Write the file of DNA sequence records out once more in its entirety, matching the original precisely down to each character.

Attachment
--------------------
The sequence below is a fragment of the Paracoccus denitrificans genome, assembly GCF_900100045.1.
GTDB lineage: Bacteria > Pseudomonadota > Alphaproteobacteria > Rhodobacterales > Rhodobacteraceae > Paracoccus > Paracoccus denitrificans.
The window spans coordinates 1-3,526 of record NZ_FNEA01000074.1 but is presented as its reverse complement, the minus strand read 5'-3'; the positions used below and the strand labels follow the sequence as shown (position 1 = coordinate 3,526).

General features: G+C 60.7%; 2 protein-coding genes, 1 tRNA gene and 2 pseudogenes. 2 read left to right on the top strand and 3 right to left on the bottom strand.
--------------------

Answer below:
The sequence below is a fragment of the Paracoccus denitrificans genome, assembly GCF_900100045.1.
GTDB lineage: Bacteria > Pseudomonadota > Alphaproteobacteria > Rhodobacterales > Rhodobacteraceae > Paracoccus > Paracoccus denitrificans.
The window spans coordinates 1-3,526 of record NZ_FNEA01000074.1 but is presented as its reverse complement, the minus strand read 5'-3'; the positions used below and the strand labels follow the sequence as shown (position 1 = coordinate 3,526).

General features: G+C 60.7%; 2 protein-coding genes, 1 tRNA gene and 2 pseudogenes. 2 read left to right on the top strand and 3 right to left on the bottom strand.